We love to know what people are reading and what to add to our ‘To Be Read’ pile of books. This month, we have books recommendations from staff, volunteers and reader friends.
Raj (Board member)
Shoe Dog: A Memoir by the Creator of Nike by Phil Knight
This is a candid memoir of Nike Founder and CEO, Phil Knight, who shares his inside story of the early days, when he borrowed $50 from his father to create the company which today makes annual sales of over $30 billion. This book is about the man behind the swoosh in his own words.
Camille (WA Programs Manager)
The Dictionary of Lost Words by Pip Williams
Esme spends her childhood in the ‘Scriptorium’, a garden shed in Oxford where her father and a team of dedicated lexicographers are collecting words for the very first Oxford English Dictionary. Esme’s place is beneath the sorting table, unseen and unheard. One day a slip of paper containing the word ‘bondmaid’ flutters to the floor. Esme rescues the slip and stashes it in an old wooden case that belongs to her friend, Lizzie, a young servant in the big house. Over time, Esme realises that some words are considered more important than others. While she dedicates her life to the Oxford English Dictionary, secretly, she begins to collect words for another dictionary: The Dictionary of Lost Words.
This is a great read that makes you think of the importance of words and how they can define and impact history.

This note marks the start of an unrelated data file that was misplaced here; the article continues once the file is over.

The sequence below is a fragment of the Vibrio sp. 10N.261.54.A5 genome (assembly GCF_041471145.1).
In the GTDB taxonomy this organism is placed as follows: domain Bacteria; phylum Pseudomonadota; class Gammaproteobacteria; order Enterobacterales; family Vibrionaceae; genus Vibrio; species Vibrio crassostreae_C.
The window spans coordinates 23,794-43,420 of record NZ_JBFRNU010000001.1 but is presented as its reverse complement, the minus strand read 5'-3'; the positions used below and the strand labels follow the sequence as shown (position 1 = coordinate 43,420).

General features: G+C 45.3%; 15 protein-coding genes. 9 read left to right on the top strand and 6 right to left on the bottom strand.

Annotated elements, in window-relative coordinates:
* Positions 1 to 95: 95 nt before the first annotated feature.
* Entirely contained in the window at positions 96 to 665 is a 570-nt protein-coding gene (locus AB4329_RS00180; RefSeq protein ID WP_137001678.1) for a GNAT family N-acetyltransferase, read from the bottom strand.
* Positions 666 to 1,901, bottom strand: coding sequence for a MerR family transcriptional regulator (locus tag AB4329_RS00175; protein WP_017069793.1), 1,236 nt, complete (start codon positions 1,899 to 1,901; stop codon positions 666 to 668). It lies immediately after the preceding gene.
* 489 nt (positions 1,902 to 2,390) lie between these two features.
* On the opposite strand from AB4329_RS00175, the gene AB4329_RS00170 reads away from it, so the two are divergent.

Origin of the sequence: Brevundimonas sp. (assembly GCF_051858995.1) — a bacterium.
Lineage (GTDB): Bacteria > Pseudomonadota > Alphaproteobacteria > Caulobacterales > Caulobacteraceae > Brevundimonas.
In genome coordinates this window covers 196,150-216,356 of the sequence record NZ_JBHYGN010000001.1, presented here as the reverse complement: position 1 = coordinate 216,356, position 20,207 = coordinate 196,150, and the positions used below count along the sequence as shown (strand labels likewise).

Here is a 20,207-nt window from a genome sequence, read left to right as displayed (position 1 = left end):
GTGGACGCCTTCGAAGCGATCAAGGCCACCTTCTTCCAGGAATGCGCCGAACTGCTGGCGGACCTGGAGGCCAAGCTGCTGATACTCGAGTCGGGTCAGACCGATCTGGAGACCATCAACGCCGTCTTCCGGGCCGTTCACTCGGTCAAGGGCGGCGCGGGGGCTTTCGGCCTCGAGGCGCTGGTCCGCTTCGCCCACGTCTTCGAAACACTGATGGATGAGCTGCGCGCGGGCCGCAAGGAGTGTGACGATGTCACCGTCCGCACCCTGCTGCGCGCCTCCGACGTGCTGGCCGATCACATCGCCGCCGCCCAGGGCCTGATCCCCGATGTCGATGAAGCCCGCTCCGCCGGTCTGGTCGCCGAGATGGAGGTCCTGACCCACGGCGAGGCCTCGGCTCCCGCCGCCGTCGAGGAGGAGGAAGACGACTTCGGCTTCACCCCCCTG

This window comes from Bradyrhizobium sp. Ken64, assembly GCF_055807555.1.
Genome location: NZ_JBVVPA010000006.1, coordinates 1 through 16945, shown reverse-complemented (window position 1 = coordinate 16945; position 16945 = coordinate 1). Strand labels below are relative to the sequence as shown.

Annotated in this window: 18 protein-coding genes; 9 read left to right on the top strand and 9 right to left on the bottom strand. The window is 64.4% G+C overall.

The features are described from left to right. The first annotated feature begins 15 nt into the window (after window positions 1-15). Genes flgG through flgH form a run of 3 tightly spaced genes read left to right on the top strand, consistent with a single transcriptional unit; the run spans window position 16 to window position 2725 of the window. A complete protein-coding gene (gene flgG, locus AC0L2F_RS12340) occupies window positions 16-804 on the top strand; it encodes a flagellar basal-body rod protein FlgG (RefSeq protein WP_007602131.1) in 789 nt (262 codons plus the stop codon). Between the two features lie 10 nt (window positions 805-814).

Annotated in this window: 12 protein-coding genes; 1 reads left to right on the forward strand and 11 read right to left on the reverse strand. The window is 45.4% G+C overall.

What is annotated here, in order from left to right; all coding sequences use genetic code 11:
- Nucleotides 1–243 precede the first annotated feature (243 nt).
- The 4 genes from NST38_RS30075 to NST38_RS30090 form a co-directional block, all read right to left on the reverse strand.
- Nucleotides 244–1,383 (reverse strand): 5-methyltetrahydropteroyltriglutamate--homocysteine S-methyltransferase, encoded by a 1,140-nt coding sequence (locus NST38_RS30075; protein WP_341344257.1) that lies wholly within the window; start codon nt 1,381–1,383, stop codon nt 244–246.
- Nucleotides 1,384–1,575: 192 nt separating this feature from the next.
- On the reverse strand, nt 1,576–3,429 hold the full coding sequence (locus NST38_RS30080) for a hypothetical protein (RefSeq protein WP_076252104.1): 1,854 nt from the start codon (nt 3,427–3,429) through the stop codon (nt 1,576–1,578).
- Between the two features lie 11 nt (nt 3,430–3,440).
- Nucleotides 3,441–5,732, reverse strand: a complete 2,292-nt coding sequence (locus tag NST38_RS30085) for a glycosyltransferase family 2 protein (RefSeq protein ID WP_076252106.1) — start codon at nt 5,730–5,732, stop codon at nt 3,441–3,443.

Casey (volunteer hairdresser at The Hub, Sydney)
Atomic Habits by James Clear
People think that when you want to change your life, you need to think big. But world-renowned habits expert James Clear has discovered another way. He knows that real change comes from the compound effect of hundreds of small decisions- doing two push-ups a day, waking up five minutes early, or holding a single short phone call. He calls them atomic habits.
Alison (Northcott Book Club)
Life as Told by a Sapiens to a Neanderthal by Juan Jose Millas and Juan Luis Arsuaga
It’s a very interesting read where the writer sees himself as a neanderthal and the sapiens is a paleontologist who takes the writer to all these different places – common placed and archaeological sites – to illustrate how we are as a species, in terms of our physical appearance, our behaviours, our sociability. It’s a journey of wonder which combines scientific discovery with the art of storytelling; a journey with two men who, while still challenging each other, develop a friendship which brings a warmth to the time spent in their company. So much so that I was sad to leave it when the book finished and had to pick it up at the beginning again.